The Savage City unravels this painful tale through the lives of three diverse men - who never met each other, yet each was part of this landscape and had very public faces/roles. The most tragic figure of the three is George Whitmore Jr., who is 19 years old when he is arrested and charged in the Career Girls Murder, not because he is guilty but because he is naïve and the police is all powerful and only wants to check this case off the list. Bill Phillips is a second-generation cop, who cannot wait to get to shake down businesses and police to supplement his measly police salary, but will his brazenness and police honor code allow him to avoid public scrutiny. For Dhoruba bin Wahad finding few opportunities for a young, black male turns to petty crime and is incarcerated where his introspectiveness leads him to militant activism and one of the founders of the New York Black Panthers party.
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5 of 5 people found the following review helpful By E. Craig on April 14, 2011
Format: Hardcover Verified Purchase
The Book opens great, yet lacks some background information that may have been beneficial to you story. English lays out the stories in such a vivid manner allowing the reader to vision the story as it happens. I personally am not old enough to remember any of these events but reading this material prompted me to do some searching regarding the murders, the panthers, and Phillips. I personally enjoyed the story and the way English laid it out and have recommended it for others to read and learn just a portion of the history of the "safest city in America".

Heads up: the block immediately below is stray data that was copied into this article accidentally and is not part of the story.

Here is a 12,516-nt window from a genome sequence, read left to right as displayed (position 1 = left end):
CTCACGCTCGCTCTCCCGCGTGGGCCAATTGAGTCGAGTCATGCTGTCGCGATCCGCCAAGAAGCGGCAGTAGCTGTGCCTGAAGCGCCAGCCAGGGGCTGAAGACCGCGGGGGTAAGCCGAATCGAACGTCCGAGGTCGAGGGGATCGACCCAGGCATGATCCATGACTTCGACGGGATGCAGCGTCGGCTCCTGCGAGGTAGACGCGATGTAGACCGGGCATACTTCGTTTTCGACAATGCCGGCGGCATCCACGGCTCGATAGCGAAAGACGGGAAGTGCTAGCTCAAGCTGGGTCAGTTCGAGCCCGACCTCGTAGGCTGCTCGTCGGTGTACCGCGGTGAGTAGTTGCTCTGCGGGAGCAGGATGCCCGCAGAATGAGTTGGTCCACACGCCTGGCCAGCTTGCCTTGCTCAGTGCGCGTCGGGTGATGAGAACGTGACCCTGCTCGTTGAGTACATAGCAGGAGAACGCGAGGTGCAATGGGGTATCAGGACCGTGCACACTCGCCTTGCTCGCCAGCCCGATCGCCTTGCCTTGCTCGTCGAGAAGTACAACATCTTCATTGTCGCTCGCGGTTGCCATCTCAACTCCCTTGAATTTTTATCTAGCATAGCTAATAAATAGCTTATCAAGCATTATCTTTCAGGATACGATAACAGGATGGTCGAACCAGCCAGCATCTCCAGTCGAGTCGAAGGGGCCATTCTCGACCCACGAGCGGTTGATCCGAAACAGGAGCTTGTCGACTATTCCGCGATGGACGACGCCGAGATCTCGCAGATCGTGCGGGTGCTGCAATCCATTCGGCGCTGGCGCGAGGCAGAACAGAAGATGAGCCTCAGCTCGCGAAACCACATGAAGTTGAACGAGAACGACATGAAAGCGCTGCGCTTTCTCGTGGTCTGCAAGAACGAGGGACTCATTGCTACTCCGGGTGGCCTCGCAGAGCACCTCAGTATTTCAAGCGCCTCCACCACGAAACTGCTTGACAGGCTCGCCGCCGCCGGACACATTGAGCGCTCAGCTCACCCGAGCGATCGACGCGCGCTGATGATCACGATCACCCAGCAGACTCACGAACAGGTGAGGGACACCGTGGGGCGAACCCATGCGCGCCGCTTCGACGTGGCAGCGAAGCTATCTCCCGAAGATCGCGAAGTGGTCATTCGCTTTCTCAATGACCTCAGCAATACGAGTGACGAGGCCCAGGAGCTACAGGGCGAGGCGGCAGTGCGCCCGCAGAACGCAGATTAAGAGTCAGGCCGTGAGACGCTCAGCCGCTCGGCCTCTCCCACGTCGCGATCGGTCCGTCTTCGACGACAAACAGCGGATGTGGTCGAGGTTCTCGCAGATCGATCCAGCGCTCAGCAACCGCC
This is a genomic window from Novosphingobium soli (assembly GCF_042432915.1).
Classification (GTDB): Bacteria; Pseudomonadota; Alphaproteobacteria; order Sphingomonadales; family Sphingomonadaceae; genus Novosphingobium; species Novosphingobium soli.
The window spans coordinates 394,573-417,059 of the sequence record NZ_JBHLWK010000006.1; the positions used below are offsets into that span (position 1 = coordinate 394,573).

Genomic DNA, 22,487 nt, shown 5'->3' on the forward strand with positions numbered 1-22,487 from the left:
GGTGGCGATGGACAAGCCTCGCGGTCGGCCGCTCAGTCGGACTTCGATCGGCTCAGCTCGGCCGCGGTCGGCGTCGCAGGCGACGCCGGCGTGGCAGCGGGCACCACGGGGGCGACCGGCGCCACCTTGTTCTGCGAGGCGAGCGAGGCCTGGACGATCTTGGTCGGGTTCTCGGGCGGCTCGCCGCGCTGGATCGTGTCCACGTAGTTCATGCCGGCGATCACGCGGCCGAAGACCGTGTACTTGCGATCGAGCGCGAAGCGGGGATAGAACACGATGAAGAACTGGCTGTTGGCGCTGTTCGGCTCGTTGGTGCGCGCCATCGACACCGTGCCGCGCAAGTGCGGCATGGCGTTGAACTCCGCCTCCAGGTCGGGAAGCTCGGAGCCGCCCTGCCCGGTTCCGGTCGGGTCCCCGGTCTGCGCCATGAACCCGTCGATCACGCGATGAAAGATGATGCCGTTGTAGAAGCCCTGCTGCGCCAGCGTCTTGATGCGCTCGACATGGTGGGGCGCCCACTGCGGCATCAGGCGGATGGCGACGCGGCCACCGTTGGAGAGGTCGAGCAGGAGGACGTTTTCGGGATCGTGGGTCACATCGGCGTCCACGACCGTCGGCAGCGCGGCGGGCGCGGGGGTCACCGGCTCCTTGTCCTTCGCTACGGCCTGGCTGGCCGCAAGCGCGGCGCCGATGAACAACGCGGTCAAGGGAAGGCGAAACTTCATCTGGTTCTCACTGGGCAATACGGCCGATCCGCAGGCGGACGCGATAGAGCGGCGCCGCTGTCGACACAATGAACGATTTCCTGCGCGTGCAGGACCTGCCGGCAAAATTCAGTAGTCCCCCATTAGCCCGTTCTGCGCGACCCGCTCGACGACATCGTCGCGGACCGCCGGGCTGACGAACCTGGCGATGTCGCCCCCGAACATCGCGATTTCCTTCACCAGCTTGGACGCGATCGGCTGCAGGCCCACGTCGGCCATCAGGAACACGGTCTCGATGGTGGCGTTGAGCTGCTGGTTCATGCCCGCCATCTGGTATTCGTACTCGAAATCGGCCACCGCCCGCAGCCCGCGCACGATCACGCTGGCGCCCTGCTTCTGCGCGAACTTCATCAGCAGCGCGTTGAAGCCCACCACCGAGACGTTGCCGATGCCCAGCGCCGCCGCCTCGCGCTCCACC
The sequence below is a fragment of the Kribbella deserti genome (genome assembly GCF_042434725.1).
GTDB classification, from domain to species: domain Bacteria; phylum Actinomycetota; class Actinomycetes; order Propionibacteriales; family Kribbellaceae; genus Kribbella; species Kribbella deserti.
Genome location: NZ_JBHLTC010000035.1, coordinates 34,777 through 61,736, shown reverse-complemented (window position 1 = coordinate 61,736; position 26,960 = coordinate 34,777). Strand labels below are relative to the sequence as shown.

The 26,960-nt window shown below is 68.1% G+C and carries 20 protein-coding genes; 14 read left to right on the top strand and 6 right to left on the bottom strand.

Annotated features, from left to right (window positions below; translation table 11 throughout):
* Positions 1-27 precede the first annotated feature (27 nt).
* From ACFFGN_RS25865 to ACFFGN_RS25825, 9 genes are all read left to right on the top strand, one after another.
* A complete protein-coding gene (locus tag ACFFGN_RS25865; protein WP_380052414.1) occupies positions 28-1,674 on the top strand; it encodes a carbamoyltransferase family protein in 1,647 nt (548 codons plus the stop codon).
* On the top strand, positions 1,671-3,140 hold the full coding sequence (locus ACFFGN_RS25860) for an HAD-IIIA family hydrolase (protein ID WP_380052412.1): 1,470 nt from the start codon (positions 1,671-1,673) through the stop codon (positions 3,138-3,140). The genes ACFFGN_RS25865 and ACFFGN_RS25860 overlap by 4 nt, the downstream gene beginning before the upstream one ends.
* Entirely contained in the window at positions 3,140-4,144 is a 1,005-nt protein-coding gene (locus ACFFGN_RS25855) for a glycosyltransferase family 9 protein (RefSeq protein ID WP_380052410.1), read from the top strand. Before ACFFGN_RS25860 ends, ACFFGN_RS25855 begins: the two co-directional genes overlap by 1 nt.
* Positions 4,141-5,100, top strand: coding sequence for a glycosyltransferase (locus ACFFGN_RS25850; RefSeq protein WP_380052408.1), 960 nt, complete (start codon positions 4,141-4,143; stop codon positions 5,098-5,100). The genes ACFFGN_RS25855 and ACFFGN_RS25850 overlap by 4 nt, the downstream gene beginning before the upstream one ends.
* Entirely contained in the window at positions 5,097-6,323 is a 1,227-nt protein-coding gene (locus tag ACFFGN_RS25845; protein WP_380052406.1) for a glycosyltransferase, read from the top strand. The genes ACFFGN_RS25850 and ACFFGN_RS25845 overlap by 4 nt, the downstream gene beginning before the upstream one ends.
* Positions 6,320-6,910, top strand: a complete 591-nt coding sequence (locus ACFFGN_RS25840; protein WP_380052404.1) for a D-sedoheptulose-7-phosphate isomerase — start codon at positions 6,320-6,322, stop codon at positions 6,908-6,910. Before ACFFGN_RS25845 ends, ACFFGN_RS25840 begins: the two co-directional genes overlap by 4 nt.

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7 of 8 people found the following review helpful By Tjc on April 21, 2012
Format: Hardcover
In my own country (UK) we have a handful of journalistic crime writers - Ludovic Kennedy being perhaps the most eminent but T.J.English leaves them all standing. I couldn't put 'The Westies' down - same story with 'Paddywhacked' and this, 'The Savage City' is without doubt one of the very the best non-fiction book I have ever read. English takes three separate characters and skillfully weaves their lives together through events, circumstance and the all important common denominator of national shame. Each were players in a time and history of New York that very few writers (if any) have eluded to. An innocent black youth, unfortunate to be in the wrong place at the wrong time;a crooked cop who thought New York belonged to him and a former street thug who found his voice and released his anger as a member of The Black Panther Movement. The narrative moves along at seamless pace, flitting from the progress of each of the protagonists as their stories unfold.

Only by this book, can we sit back and gauge how far we have moved on from the cancer of institutional racism, and perhaps more crucially, apathy. English has broken the mould here. Daring, brave, and ultimately ground breaking, I challenge anyone to read this book and not feel ashamed, relviled and ultimately shell-shocked by the times that existed within our living memory.